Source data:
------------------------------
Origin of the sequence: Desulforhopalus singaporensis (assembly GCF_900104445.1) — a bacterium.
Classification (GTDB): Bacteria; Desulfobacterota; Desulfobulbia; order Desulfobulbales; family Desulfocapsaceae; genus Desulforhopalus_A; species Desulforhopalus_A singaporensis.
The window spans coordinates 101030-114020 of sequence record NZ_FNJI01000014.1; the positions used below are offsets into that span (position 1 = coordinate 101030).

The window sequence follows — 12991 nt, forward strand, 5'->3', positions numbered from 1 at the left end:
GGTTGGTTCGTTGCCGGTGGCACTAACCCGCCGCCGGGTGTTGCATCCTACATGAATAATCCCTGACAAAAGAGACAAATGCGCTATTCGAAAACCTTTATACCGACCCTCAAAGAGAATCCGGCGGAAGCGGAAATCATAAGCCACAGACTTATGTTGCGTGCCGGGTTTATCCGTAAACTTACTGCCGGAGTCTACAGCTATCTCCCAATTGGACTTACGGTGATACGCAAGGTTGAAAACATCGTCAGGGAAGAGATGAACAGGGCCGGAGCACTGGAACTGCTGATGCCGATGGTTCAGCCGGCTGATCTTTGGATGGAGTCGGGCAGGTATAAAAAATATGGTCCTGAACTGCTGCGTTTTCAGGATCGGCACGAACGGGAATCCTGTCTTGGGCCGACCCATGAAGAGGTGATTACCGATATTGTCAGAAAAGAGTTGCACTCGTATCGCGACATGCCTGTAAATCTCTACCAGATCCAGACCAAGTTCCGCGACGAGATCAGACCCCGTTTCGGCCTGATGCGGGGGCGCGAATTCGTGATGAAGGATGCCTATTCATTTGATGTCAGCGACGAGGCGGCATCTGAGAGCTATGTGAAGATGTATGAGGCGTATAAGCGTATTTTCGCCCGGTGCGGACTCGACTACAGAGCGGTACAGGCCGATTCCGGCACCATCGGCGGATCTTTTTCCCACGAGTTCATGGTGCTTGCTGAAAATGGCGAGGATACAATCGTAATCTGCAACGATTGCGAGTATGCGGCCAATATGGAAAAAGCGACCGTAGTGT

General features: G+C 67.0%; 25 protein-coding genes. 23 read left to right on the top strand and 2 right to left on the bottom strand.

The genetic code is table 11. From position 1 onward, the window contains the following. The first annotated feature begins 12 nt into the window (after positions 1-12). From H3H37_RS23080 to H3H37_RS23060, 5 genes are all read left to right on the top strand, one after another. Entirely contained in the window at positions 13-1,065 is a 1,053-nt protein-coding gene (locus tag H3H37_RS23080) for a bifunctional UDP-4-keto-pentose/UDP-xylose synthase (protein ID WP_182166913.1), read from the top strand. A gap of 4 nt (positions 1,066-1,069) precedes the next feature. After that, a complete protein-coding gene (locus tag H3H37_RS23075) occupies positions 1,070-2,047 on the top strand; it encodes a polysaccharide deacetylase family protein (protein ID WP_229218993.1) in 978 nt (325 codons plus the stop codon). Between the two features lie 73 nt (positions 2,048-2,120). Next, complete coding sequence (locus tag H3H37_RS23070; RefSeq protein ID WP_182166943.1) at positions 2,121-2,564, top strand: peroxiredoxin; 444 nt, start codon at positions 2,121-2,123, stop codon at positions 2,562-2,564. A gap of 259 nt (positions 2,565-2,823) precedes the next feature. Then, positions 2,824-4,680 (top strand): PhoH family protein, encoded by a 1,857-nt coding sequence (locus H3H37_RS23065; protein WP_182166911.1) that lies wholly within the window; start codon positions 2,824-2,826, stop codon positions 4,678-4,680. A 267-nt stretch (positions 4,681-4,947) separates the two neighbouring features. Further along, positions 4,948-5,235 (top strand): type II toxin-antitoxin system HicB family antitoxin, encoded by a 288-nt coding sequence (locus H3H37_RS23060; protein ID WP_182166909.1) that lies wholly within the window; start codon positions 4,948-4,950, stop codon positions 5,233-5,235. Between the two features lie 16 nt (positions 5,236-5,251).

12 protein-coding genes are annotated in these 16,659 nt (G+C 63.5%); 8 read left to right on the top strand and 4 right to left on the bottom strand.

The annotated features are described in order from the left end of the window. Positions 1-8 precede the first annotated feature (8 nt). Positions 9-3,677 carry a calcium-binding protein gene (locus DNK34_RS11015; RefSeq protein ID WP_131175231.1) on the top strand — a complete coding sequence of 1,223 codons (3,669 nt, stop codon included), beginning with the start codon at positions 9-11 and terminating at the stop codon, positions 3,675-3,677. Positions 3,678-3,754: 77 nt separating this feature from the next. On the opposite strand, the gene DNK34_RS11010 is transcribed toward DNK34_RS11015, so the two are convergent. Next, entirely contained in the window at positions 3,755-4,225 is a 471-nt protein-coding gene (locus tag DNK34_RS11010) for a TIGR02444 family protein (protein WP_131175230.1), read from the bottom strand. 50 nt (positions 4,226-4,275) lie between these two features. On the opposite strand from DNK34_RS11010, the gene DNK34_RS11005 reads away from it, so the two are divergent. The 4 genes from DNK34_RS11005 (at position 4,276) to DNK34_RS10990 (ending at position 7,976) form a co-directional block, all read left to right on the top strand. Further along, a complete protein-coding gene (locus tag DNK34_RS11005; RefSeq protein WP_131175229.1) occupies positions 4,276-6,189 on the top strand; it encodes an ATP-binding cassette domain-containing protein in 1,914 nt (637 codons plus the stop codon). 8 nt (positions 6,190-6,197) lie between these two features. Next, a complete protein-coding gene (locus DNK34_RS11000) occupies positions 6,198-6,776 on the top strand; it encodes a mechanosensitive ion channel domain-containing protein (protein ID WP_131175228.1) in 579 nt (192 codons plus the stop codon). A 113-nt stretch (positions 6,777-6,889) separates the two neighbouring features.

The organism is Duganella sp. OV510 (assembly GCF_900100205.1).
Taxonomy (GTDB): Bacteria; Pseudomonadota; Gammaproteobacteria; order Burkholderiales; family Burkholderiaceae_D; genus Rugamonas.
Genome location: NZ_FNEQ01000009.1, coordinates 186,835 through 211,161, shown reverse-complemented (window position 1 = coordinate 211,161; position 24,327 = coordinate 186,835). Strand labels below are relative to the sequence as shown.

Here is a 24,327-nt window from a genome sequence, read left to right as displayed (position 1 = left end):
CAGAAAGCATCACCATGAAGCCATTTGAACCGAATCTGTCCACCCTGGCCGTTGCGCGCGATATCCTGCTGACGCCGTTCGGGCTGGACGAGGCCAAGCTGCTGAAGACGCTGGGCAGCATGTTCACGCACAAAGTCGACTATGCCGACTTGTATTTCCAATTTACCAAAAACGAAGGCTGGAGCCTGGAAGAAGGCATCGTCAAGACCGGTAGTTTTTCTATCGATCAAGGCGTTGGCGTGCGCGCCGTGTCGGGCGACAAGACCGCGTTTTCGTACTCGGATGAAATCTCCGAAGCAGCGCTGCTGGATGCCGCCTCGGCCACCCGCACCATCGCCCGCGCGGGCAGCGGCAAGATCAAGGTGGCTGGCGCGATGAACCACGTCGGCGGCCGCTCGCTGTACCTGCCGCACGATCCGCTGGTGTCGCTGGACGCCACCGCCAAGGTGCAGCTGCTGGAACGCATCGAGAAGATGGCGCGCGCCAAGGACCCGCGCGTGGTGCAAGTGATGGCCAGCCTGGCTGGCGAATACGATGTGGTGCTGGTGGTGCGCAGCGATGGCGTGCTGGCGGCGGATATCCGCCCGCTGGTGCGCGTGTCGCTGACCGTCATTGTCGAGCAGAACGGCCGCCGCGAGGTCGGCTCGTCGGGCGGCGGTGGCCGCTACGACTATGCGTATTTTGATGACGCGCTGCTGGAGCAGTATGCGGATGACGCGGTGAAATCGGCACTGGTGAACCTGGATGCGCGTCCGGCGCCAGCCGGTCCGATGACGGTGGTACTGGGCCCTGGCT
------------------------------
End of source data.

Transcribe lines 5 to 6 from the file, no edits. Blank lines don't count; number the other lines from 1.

GGTTGGTTCGTTGCCGGTGGCACTAACCCGCCGCCGGGTGTTGCATCCTACATGAATAATCCCTGACAAAAGAGACAAATGCGCTATTCGAAAACCTTTATACCGACCCTCAAAGAGAATCCGGCGGAAGCGGAAATCATAAGCCACAGACTTATGTTGCGTGCCGGGTTTATCCGTAAACTTACTGCCGGAGTCTACAGCTATCTCCCAATTGGACTTACGGTGATACGCAAGGTTGAAAACATCGTCAGGGAAGAGATGAACAGGGCCGGAGCACTGGAACTGCTGATGCCGATGGTTCAGCCGGCTGATCTTTGGATGGAGTCGGGCAGGTATAAAAAATATGGTCCTGAACTGCTGCGTTTTCAGGATCGGCACGAACGGGAATCCTGTCTTGGGCCGACCCATGAAGAGGTGATTACCGATATTGTCAGAAAAGAGTTGCACTCGTATCGCGACATGCCTGTAAATCTCTACCAGATCCAGACCAAGTTCCGCGACGAGATCAGACCCCGTTTCGGCCTGATGCGGGGGCGCGAATTCGTGATGAAGGATGCCTATTCATTTGATGTCAGCGACGAGGCGGCATCTGAGAGCTATGTGAAGATGTATGAGGCGTATAAGCGTATTTTCGCCCGGTGCGGACTCGACTACAGAGCGGTACAGGCCGATTCCGGCACCATCGGCGGATCTTTTTCCCACGAGTTCATGGTGCTTGCTGAAAATGGCGAGGATACAATCGTAATCTGCAACGATTGCGAGTATGCGGCCAATATGGAAAAAGCGACCGTAGTGT

General features: G+C 67.0%; 25 protein-coding genes. 23 read left to right on the top strand and 2 right to left on the bottom strand.